Last week I wrote an article outlining the most common ‘mistakes’ (opportunities) guardians make that I see as a cat behaviourist. In preparing for the article, I had actually chosen ten, deciding to split them up between two articles. This is the second article with the final five most common mistakes/opportunities I see.
Let’s get into it!
The importance of regular and appropriate play is something I discuss with virtually every client. Almost always it simply comes down to education and awareness. That is, guardians may not realise just how important play can be!
You see, in their natural environment, cats will hunt up to dozens of times a day for food. And of those hunts, perhaps 6-12 will be successful. In fact, much of their physical make-up (highly attuned senses, agile bodies, sharp claws etc) have evolved for this one activity! They are incredible hunters.
A domestic, indoor cat still has these activity requirements, despite not really having to hunt for their food. That genetic machinery is still there, bubbling under the surface, ready to be switched on at a moment’s notice (as most guardians can attest to when their cat notices a gecko or similar!).
A lack of play can manifest in several different ways, mostly as unwanted behaviours resulting from pent up energy and frustration, including aggression, attention-seeking, anxious behaviours and self-soothing behaviours.
The method of play and the timing is very important. I’ve written some blog posts on this subject:
And here’s an excellent YouTube clip from Jackson Galaxy explaining the importance of play. I often share this with clients.
In a natural environment, cats are solitary hunters and feeders. This means, given the choice, they would eat (and hunt) alone.
In a domestic environment, without this knowledge, guardians will generally feed the cats in the same room – usually the kitchen or laundry. I see it in most multi-cat households I visit. But when I ask the guardian about the feeding behaviour of the cats, they will often tell me that one cat is a gobbler and another likes to wait until the other is gone before feeding. Sometimes they will both eat at the same time, though will often angle their bodies to either carefully watch the other, or block the other from their food.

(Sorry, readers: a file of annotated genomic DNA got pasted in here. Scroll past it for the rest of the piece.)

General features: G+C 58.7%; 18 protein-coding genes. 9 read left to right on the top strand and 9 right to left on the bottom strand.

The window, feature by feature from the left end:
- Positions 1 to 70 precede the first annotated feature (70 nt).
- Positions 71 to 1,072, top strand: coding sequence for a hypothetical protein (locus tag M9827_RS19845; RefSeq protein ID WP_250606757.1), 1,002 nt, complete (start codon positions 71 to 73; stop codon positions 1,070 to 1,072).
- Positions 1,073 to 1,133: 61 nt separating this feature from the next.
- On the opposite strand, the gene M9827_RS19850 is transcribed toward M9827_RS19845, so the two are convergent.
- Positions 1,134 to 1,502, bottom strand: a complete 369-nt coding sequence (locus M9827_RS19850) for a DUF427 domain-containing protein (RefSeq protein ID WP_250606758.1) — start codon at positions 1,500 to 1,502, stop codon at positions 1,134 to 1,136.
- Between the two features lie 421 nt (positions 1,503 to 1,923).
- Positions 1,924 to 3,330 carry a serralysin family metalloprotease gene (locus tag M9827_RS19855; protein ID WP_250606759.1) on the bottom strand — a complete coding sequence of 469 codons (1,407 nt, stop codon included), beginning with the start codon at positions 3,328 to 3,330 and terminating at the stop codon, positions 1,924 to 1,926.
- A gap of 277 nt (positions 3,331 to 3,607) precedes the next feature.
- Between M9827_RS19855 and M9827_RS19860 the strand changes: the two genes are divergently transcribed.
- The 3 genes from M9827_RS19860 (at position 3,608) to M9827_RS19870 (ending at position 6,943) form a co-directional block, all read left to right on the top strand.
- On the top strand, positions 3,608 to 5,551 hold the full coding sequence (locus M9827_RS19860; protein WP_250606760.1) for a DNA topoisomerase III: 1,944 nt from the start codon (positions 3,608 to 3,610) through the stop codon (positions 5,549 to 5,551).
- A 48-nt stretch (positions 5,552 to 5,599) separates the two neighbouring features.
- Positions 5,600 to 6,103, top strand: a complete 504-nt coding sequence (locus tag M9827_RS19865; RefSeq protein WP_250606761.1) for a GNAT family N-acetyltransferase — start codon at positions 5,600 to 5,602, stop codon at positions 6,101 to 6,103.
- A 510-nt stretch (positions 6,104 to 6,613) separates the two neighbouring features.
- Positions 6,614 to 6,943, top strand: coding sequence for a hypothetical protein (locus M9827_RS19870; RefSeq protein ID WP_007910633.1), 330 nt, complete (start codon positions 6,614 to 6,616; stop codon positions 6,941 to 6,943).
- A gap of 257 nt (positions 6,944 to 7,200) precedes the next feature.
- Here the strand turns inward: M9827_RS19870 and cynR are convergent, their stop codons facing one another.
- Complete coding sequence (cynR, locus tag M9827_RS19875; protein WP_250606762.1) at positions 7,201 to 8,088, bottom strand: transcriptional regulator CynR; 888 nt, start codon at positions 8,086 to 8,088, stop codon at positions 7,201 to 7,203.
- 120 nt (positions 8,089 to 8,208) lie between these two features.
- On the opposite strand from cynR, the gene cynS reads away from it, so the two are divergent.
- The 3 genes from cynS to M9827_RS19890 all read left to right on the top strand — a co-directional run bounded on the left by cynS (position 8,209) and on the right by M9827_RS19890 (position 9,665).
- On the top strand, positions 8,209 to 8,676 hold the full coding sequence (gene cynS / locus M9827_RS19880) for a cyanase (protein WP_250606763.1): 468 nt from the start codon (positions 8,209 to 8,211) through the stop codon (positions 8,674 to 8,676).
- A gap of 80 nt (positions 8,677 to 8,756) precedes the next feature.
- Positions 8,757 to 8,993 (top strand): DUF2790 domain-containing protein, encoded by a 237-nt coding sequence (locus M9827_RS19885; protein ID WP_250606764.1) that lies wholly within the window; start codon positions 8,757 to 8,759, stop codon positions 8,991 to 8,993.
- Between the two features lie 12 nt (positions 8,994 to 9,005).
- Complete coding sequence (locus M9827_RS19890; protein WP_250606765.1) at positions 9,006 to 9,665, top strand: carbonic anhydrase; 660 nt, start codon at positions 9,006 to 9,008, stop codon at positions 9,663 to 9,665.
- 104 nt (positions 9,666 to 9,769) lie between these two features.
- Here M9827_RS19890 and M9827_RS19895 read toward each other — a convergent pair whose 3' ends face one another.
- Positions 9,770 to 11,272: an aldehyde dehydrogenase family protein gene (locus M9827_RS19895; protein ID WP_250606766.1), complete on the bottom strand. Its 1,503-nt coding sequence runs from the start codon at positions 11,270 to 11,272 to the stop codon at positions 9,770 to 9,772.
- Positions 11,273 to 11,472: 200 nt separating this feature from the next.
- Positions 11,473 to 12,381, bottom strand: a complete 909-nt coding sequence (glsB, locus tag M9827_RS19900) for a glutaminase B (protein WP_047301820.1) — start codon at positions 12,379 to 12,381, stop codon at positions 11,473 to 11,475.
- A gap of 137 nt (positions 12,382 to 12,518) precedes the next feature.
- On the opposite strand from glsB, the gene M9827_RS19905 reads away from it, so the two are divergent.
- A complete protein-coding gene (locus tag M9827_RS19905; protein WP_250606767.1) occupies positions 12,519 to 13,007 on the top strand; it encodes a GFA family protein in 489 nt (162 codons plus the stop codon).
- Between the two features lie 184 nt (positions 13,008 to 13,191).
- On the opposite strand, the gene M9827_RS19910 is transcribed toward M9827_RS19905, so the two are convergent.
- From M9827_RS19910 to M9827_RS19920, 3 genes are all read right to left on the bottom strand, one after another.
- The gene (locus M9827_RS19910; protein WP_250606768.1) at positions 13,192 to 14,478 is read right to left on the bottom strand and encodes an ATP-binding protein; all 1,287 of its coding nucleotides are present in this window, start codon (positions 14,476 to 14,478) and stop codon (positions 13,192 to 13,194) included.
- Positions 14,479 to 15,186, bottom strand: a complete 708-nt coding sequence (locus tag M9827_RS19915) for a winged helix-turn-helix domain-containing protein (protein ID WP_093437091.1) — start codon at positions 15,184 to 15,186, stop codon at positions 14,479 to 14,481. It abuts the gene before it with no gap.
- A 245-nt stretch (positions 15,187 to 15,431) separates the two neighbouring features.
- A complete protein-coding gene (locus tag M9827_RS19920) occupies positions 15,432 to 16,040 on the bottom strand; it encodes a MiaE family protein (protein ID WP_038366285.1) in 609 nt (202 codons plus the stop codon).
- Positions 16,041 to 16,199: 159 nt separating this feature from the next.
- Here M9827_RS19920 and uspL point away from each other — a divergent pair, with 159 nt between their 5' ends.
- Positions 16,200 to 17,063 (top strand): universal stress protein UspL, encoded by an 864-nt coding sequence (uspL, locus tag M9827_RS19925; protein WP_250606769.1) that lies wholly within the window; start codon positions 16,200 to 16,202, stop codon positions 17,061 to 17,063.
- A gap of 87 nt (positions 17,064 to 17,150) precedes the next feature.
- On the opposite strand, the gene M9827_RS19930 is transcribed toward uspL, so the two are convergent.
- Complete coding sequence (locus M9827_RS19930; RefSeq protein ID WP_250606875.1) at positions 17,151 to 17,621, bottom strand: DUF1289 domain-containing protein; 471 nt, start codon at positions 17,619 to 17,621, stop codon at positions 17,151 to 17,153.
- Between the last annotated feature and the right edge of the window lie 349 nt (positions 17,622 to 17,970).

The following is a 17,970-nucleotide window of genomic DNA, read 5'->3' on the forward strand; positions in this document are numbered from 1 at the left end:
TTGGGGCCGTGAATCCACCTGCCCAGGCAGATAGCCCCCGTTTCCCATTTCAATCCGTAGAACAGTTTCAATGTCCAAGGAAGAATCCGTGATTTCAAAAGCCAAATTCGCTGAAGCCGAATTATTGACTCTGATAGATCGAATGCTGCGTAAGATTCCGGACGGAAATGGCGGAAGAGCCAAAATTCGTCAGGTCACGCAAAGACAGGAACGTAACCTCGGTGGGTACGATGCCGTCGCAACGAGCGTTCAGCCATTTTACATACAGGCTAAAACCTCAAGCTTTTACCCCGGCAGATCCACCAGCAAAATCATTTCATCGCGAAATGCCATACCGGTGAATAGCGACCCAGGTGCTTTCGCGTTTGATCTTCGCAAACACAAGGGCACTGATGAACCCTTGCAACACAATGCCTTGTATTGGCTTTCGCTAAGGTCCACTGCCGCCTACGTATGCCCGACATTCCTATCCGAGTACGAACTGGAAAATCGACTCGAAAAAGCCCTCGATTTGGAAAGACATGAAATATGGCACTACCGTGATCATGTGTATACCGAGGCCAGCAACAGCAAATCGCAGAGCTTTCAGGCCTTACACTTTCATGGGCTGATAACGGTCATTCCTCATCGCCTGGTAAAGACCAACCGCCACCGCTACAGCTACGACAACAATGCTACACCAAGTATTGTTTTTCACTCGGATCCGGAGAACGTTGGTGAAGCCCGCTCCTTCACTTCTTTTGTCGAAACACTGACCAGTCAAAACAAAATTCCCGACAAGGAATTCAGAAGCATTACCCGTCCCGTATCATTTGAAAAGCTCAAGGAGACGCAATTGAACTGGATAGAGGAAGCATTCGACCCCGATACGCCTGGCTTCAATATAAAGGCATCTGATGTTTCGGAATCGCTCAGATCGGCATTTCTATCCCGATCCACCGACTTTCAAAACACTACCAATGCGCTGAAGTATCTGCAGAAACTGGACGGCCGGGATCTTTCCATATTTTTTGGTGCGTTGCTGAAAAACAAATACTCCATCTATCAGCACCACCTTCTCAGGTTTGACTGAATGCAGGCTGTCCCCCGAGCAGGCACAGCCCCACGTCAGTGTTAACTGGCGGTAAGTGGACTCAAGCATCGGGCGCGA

These are all signs of tension. Remember, if a cat feels in competition with another for resources (in this case, food), territorial tension can result even if you don’t notice it. And that tension can overflow to other situations (not just meal times), resulting in ‘negotiations’ and other forms of aggression.
Here’s an article I wrote on the subject. It’s definitely worth reading if you haven’t already.
Ultimately, the take-away here is not to feed your cats close together if you can help it. Out of sight from each other or in different rooms would be ideal!
Staying on the subject of food, another issue I often see is inconsistent mealtimes. This only applies to meal-fed cats (if you have dry food out all the time then this isn’t an issue, unless it often goes empty).
Sometimes when I ask a guardian how often they feed their cat, they’ll tell me “whenever she asks”, or “whenever she’s hungry”. This usually means that they’ll only feed them when the cat annoys (reminds) them. I call this ‘pester-feeding’.
The problem with this approach is that the cat has now learned that whenever she is hungry, she must go and annoy her guardian. If the guardian is present and has time, the cat will get fed. If the guardian is in the middle of something, this causes stress on both sides (the guardian is getting ‘annoyed’ by the cat, and the cat is getting stressed because she isn’t getting food).